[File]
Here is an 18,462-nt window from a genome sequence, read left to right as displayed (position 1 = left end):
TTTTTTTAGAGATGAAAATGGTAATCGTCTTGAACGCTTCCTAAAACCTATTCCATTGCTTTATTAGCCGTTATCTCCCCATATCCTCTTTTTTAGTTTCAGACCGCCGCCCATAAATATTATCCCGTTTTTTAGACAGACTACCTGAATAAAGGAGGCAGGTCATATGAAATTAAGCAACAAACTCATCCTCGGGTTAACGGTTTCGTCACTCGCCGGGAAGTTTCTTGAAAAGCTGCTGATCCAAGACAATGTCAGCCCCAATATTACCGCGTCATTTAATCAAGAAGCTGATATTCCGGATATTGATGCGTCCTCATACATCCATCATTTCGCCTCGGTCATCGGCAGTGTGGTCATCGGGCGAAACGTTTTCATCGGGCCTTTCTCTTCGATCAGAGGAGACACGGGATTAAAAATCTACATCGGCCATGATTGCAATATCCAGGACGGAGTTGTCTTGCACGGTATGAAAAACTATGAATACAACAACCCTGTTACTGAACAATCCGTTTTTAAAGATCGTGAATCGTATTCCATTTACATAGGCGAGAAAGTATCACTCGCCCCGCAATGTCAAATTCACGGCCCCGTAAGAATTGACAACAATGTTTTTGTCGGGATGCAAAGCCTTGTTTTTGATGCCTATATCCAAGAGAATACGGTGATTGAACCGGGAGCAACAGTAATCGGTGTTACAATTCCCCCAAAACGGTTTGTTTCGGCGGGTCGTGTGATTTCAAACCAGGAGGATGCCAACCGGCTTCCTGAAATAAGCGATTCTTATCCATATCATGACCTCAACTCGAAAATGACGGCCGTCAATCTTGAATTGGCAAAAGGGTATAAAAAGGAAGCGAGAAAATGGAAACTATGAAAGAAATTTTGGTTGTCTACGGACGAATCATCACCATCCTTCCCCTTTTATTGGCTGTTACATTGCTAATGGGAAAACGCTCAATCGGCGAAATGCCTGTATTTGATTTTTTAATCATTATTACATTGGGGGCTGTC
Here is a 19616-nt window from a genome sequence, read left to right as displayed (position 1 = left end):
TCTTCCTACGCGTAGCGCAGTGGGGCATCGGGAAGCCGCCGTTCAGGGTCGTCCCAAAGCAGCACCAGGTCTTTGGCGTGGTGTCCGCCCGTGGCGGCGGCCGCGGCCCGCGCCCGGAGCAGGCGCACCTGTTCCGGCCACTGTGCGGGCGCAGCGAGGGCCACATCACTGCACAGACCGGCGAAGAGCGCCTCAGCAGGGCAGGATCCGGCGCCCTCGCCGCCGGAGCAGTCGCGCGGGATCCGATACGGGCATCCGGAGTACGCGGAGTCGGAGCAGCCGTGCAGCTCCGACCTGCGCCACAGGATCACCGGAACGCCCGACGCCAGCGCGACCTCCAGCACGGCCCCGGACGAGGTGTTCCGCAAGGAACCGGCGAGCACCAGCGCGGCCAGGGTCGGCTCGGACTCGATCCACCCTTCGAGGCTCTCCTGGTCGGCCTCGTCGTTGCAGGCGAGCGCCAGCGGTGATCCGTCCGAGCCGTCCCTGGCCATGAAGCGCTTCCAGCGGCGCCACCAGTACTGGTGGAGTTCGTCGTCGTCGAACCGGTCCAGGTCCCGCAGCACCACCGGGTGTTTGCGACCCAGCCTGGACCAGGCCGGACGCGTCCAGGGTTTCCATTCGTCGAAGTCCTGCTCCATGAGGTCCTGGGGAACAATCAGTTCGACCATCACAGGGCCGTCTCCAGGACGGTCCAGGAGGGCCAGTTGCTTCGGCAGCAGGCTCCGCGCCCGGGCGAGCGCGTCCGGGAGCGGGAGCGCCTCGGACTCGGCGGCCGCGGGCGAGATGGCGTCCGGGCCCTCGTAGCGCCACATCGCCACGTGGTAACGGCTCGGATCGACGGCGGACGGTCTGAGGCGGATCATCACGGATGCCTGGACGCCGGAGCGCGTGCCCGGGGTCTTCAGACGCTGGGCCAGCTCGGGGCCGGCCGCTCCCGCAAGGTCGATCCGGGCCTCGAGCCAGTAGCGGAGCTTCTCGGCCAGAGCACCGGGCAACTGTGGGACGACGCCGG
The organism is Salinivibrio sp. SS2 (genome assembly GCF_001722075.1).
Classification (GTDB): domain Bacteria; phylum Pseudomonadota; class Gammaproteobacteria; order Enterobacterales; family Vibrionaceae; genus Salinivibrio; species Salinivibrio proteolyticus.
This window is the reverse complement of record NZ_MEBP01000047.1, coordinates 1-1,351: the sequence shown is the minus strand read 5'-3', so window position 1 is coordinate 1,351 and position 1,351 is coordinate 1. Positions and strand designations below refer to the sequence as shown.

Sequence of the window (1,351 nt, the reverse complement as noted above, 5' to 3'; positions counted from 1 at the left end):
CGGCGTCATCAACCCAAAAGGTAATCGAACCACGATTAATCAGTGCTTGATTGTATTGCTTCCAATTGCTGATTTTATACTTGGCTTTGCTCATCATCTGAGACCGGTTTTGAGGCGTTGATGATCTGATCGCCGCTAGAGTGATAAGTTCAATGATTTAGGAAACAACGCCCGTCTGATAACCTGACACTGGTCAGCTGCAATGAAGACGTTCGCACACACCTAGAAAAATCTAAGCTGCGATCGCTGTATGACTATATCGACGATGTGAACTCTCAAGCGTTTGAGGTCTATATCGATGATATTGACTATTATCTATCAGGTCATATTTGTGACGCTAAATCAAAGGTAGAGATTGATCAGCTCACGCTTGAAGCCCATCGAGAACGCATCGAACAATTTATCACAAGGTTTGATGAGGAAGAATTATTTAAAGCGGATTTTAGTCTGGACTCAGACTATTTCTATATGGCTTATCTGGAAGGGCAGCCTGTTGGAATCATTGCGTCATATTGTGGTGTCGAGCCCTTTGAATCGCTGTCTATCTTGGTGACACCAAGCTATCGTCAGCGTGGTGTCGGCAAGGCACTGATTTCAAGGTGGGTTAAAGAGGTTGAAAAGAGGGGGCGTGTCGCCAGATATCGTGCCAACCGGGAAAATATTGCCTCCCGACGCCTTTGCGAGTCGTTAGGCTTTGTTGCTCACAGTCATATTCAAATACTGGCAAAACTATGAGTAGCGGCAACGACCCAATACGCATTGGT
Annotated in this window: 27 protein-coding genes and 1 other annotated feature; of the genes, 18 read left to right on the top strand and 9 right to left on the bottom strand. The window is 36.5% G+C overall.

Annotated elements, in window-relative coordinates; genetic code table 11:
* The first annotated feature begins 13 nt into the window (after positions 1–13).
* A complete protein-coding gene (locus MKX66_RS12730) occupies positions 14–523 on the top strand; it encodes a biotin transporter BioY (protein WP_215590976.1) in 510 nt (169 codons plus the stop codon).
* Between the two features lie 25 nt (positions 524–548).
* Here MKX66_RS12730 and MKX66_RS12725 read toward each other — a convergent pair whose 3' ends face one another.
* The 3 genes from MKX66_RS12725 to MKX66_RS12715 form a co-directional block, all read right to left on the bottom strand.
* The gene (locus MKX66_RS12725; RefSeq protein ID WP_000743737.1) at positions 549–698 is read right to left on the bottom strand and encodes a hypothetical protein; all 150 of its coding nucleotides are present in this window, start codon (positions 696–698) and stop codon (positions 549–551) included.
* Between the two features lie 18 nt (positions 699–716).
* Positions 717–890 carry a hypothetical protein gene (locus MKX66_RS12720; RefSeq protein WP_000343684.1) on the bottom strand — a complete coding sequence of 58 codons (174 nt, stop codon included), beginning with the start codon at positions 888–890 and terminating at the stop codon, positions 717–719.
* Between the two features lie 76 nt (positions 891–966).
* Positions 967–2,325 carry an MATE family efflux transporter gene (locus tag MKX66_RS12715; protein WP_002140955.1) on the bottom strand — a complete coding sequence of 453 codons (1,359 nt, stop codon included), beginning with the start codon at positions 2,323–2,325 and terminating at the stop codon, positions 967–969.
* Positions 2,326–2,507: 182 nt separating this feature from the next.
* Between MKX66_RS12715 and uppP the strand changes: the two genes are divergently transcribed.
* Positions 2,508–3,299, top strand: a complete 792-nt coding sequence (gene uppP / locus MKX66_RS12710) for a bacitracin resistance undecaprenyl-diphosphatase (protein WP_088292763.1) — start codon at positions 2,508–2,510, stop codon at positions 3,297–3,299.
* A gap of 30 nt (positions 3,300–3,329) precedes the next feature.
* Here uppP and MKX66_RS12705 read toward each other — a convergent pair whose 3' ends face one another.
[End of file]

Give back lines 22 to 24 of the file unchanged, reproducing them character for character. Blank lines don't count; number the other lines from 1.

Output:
* Positions 2,326–2,507: 182 nt separating this feature from the next.
* Between MKX66_RS12715 and uppP the strand changes: the two genes are divergently transcribed.
* Positions 2,508–3,299, top strand: a complete 792-nt coding sequence (gene uppP / locus MKX66_RS12710) for a bacitracin resistance undecaprenyl-diphosphatase (protein WP_088292763.1) — start codon at positions 2,508–2,510, stop codon at positions 3,297–3,299.